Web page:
I was elk-hunting when I came to a place where someone else had cleaned a downed elk. White snow, red blood, black ravens.
Instantly, I was back in the visual world of the sagas that I read as a 15-year-old: Beowulf, The Destruction of Da Derga's Hostel, all that heroic slaughtering.
Letan him behindan hræ bryttian
sulwigpadan þone sweartan hræfn
They left behind them, to enjoy the corpses,
the dark coated one, the dark horny-beaked raven
The Battle of Brunanburh, c. 937 CE
Ravens carry so much mythological baggage that it is no wonder that they sometimes seem to walk with shoulders hunched.
Hugin (Thought) and Munin (Memory) perch on the shoulders of Odin. The illustration is from The Age of Fable by Thomas Bulfinch (Lothrop, Lee & Shepard Company, 1894).
"Can a raven miss anything? Can it keep a secret?" asks Bernd Heinrich rhetorically in Ravens in Winter. Sometimes scavengers, sometimes killers.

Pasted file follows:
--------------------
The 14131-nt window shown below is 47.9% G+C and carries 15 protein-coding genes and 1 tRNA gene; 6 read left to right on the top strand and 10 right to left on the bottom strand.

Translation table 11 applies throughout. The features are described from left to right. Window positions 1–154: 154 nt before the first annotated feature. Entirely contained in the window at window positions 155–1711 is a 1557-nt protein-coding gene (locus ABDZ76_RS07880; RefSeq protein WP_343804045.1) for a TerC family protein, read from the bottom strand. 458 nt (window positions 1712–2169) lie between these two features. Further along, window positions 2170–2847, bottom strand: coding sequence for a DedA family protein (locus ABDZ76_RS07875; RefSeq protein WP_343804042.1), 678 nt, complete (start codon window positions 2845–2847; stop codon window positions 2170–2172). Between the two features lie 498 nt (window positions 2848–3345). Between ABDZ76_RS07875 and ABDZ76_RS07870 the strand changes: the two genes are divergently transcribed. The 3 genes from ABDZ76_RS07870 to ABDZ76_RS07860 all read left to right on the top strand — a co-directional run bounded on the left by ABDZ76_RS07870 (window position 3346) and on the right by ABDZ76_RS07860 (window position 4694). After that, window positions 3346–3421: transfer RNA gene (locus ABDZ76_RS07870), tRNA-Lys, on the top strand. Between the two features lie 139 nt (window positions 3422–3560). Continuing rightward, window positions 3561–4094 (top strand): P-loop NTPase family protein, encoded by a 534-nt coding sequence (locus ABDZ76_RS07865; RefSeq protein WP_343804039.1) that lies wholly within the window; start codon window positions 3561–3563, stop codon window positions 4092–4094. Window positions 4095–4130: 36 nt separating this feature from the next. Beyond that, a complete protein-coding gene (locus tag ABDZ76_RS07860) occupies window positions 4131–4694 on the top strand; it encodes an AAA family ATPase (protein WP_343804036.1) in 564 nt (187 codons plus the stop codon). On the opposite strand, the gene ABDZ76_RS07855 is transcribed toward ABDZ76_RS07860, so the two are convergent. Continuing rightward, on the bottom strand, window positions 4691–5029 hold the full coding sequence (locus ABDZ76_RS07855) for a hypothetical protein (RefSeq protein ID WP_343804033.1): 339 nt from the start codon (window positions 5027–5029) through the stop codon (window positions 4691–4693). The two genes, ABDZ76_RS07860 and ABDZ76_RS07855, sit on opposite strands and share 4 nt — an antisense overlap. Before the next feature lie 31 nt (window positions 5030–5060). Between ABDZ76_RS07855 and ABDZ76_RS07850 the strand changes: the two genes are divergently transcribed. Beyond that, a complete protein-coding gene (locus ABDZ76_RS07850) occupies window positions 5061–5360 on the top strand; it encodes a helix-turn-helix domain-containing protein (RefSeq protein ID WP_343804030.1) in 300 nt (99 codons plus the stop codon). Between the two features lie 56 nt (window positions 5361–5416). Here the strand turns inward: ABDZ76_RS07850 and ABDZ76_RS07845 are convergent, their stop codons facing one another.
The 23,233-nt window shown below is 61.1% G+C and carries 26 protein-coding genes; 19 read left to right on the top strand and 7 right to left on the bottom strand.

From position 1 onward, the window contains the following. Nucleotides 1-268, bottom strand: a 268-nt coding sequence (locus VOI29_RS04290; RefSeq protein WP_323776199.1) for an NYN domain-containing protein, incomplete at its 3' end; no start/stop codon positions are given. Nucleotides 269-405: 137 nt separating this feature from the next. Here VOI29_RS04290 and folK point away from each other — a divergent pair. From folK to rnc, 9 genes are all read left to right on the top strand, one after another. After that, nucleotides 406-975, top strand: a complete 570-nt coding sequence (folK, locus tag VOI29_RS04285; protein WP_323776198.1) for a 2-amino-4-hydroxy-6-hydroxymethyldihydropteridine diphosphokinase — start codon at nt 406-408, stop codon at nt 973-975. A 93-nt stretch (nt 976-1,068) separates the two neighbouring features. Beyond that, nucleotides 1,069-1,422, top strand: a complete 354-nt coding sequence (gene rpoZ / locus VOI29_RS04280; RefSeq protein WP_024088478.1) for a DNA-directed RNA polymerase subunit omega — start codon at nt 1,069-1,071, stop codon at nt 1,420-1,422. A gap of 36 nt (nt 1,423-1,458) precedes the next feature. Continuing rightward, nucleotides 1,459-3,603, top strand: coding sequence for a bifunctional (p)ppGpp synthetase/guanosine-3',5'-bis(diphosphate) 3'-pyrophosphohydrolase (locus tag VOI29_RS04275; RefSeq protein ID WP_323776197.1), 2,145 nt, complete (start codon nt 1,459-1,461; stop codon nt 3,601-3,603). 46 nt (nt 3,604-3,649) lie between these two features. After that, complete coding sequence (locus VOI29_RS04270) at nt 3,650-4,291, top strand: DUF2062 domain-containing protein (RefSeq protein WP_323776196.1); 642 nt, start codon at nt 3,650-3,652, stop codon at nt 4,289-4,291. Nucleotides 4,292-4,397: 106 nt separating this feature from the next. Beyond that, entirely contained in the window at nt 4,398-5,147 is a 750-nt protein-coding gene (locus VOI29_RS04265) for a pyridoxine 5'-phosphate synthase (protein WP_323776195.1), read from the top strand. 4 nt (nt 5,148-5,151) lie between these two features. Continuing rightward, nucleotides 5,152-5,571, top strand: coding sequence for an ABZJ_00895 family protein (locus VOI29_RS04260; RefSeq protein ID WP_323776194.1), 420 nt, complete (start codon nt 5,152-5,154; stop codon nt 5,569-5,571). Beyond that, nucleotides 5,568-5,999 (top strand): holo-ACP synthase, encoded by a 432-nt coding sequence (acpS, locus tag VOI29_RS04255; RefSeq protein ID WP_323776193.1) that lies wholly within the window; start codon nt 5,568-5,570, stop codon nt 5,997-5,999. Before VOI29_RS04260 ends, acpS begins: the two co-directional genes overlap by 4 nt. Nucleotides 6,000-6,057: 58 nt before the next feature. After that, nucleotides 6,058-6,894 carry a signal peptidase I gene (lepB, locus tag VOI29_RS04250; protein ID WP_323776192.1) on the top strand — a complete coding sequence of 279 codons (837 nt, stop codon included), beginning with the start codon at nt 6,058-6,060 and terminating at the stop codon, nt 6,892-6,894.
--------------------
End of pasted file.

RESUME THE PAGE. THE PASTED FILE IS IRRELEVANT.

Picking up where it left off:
And if you have any acquaintance with Pacific Northwest culture, you know Raven's status there.
Contemporary European and American Paganism is full of people with "Raven" in their self-given names. One writer hits the trifecta. (Try it yourself.)
Icelandic bands use raven imagery, not surprising, considering the sagas.
When I was 12 or so, before I knew much about either sagas or Paganism, I designed my own heraldic raven insignia. Dad was amused, and whenever we were in the mountains and saw some of them, he would say, "Look, there are your birds."
OK. Ravens. They have been done and overdone. Now when I am driving down to Pueblo and I see a pair of them (usually eating road-killed jackrabbit), I wave and I say, "Hello, cousins." They need to eat, those sweartan hræfn.